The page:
Architecture & Art | AUSTRALIA – NEW YORK About the Construction of
KAUST Breakwater Beacon THE STRUCTURAL FORM
The tapered tower is 60m high and divided into three sections, each representing a separate theme. The base is approximately 30m × 25m, reducing to 3m × 2.5m at the top. The first 22m in height is a true shell shape, being anticlastic in form and similar to hyperboloid shapes commonly used in water reservoirs and airport control towers. Beyond that, the spire follows a cone- shaped tapered tower that, at all times, maintains its elliptical form in section. The entire tower is punctuated with hexagonal penetrations that are initially sized up 5m and very irregular in shape at the base, with a transition into a regular size, approximately 0.3m at the apex. There are four doorways as entry points to the internal atrium space, which vary in height up to 12m.
Due to the large number of penetrations and the discontinuities created by the doorways, the structure does not have sufficient continuity to act as a pure structural shell and tends to act like a grillage of continuous beams. The structure was further challenged by the need to split these beams into precast and in- situ concrete components to meet the quality of finishes required.
The lower 22m of the superstructure is comprised of 187 individually-cast hexagonal blocks, each weighing between 2.7 and 18 tons. These blocks were L-shaped in cross-section and, when positioned, formed a U shape with the adjoining hexagonal block. This U was then filled with in-situ concrete to create the structural grillage of beams to support the tower. The outside was covered with precast rings so that only the precast concrete was exposed. The structural sizes for the concrete sections varied from 1m deep × 0.7m wide at the base to 0.55m deep × 0.45m wide at the 22m height.
The framing around the doorways needed to be strengthened due to the concentration of loads and the fact that the doors were a discontinuity in the shell form. These doorways were constructed of structural steel sections fully welded into a continuous frame on-site and then encased in the concrete.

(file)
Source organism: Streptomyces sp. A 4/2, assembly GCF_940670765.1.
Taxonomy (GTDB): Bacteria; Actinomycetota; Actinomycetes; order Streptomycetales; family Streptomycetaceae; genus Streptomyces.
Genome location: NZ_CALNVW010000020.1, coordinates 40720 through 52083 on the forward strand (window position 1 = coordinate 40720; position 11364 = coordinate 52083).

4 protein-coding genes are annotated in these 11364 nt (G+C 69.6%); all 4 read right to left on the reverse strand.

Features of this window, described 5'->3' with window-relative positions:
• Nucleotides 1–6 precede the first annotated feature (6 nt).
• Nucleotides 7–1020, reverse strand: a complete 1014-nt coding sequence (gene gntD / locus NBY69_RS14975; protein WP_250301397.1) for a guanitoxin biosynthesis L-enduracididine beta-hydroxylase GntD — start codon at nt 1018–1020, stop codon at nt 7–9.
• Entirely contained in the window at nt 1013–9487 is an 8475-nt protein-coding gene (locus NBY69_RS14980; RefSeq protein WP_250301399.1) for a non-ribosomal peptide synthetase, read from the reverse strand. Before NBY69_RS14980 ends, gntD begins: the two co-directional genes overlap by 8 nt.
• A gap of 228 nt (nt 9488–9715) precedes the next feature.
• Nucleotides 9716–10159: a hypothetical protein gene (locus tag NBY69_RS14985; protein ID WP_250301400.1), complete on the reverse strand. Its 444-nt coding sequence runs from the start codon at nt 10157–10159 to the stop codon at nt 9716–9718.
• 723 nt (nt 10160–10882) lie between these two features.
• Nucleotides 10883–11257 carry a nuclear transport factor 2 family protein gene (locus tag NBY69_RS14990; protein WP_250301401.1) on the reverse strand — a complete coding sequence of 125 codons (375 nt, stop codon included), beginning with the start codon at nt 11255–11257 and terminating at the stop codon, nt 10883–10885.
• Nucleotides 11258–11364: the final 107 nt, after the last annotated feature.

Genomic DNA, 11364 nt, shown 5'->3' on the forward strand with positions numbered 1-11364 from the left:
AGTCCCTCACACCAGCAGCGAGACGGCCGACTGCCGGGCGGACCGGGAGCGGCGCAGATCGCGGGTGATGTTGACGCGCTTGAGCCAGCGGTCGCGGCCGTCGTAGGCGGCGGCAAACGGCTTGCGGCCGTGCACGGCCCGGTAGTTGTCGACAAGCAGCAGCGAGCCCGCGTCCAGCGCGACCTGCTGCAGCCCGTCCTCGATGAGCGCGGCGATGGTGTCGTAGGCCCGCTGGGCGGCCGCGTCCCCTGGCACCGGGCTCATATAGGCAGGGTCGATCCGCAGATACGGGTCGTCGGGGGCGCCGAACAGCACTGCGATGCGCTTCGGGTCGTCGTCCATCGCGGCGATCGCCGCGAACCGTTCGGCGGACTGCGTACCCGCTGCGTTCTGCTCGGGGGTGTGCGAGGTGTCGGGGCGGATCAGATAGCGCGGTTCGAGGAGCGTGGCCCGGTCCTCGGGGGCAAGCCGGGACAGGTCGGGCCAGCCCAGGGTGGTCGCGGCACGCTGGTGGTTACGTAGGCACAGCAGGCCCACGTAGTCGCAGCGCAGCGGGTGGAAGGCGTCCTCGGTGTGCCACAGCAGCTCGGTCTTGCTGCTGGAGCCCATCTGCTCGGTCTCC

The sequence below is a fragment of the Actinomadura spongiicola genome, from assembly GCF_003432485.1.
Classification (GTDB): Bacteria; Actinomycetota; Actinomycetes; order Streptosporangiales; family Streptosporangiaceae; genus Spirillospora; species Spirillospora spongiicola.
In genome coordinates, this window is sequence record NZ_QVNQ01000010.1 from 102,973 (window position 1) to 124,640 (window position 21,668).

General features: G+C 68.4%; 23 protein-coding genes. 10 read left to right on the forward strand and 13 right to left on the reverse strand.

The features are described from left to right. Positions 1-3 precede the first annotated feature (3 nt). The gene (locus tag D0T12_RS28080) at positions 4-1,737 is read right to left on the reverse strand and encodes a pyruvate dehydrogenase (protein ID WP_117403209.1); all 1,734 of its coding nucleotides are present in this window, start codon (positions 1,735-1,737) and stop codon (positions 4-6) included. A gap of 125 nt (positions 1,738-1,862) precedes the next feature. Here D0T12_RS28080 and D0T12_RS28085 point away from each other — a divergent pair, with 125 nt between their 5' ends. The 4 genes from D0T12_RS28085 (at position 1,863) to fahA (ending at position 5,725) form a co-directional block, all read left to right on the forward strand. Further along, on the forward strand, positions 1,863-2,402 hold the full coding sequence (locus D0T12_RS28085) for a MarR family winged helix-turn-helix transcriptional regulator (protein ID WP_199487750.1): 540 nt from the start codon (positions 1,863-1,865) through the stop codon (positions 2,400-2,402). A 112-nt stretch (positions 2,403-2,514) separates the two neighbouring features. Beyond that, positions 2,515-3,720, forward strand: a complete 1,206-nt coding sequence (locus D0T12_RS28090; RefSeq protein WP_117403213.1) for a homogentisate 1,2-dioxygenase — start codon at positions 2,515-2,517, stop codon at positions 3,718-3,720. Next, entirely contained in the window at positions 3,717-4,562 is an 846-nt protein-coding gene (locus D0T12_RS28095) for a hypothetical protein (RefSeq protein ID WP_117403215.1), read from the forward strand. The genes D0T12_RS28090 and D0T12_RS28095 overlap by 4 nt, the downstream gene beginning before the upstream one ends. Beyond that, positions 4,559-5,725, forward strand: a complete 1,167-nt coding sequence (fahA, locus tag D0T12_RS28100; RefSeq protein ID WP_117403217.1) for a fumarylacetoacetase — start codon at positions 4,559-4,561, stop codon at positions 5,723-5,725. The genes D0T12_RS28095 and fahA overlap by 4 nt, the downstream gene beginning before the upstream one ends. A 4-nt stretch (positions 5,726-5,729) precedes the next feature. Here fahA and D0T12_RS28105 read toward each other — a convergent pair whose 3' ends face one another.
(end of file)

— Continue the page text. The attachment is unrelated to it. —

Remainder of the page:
The spire of the tower was made entirely of precast concrete, constructed in complete rings up to 6.9m high or in halves for a similar height. These sections were fully reinforced and then bolted together on-site. The thickness of these sections reduced to 0.18m at the very top.
There was no repetition in the geometry. This presented an extremely complex engineering challenge for Robert Bird Group, which was commissioned to undertake all the engineering for the design, development and construction activities associated with the tower.
About the CONSTRUCTION
The hexagonal elements were constructed using a combination of precast and in-situ poured concrete. First, the internal hexagon was precast off-site in a factory environment and lifted into place on-site using a variety of cranes including one of the largest in the world, a 550-tonne mobile crane. The four teams of surveyors worked on locating the correct positions, within a 20mm tolerance.
Once the internal hexagon was placed, steel reinforcement was then inserted and an in-situ pour completed, stitching each hexagon to its surrounding pieces. When the stitching was completed, the outer skin was then completed by fixing hexagonal biscuits to the outer surface. These slotted into the internal hexagons and concealed the in-situ pour. The dramatic upper spire of the tower is made solely from these precast blocks. The Beacon is located on reclaimed land to form a harbor for the new marina at the university. Construction within the tidal zone required the installation of dams to enable this work to proceed. The footings for the tower consisted of 150 piles, 90 under the Beacon itself and 60 in the outer ring, each with a 750mm-diameter and penetrating an average of 22m deep into the natural dense gravels. These piles and the 2m-deep pile caps were required to support the dead weight of the structure as well as provide a sufficient base for the wind and seismic loads. Additionally, the Beacon is also supported by a 1.5m- thick pile cap ring involving